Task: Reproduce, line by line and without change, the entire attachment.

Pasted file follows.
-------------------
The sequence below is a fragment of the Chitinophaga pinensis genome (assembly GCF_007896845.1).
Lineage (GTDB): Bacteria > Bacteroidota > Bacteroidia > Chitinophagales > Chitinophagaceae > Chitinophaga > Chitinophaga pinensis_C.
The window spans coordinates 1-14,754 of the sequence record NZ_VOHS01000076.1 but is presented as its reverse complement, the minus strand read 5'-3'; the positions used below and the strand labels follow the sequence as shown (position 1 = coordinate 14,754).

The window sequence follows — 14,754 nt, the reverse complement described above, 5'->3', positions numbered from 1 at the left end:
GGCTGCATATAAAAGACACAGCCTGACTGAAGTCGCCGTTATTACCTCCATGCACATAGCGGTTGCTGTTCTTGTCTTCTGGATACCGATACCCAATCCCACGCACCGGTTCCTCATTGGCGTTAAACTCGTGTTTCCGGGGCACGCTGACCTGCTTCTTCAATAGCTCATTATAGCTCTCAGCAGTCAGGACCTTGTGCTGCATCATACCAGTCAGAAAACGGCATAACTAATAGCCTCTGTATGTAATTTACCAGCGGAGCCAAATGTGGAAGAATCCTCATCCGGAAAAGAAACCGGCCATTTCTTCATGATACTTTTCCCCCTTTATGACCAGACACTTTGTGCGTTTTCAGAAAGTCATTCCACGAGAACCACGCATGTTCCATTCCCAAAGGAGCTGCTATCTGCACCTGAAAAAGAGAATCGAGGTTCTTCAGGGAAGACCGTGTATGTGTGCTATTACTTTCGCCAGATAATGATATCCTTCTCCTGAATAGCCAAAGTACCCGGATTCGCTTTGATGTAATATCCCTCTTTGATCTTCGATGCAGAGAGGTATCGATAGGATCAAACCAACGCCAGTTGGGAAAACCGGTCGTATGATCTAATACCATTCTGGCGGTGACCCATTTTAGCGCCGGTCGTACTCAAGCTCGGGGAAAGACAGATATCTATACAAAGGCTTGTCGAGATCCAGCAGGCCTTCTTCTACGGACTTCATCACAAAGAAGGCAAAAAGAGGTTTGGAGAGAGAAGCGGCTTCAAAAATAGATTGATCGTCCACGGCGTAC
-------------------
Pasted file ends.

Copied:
The sequence below is a fragment of the Chitinophaga pinensis genome (assembly GCF_007896845.1).
Lineage (GTDB): Bacteria > Bacteroidota > Bacteroidia > Chitinophagales > Chitinophagaceae > Chitinophaga > Chitinophaga pinensis_C.
The window spans coordinates 1-14,754 of the sequence record NZ_VOHS01000076.1 but is presented as its reverse complement, the minus strand read 5'-3'; the positions used below and the strand labels follow the sequence as shown (position 1 = coordinate 14,754).

The window sequence follows — 14,754 nt, the reverse complement described above, 5'->3', positions numbered from 1 at the left end:
GGCTGCATATAAAAGACACAGCCTGACTGAAGTCGCCGTTATTACCTCCATGCACATAGCGGTTGCTGTTCTTGTCTTCTGGATACCGATACCCAATCCCACGCACCGGTTCCTCATTGGCGTTAAACTCGTGTTTCCGGGGCACGCTGACCTGCTTCTTCAATAGCTCATTATAGCTCTCAGCAGTCAGGACCTTGTGCTGCATCATACCAGTCAGAAAACGGCATAACTAATAGCCTCTGTATGTAATTTACCAGCGGAGCCAAATGTGGAAGAATCCTCATCCGGAAAAGAAACCGGCCATTTCTTCATGATACTTTTCCCCCTTTATGACCAGACACTTTGTGCGTTTTCAGAAAGTCATTCCACGAGAACCACGCATGTTCCATTCCCAAAGGAGCTGCTATCTGCACCTGAAAAAGAGAATCGAGGTTCTTCAGGGAAGACCGTGTATGTGTGCTATTACTTTCGCCAGATAATGATATCCTTCTCCTGAATAGCCAAAGTACCCGGATTCGCTTTGATGTAATATCCCTCTTTGATCTTCGATGCAGAGAGGTATCGATAGGATCAAACCAACGCCAGTTGGGAAAACCGGTCGTATGATCTAATACCATTCTGGCGGTGACCCATTTTAGCGCCGGTCGTACTCAAGCTCGGGGAAAGACAGATATCTATACAAAGGCTTGTCGAGATCCAGCAGGCCTTCTTCTACGGACTTCATCACAAAGAAGGCAAAAAGAGGTTTGGAGAGAGAAGCGGCTTCAAAAATAGATTGATCGTCCACGGCGTAC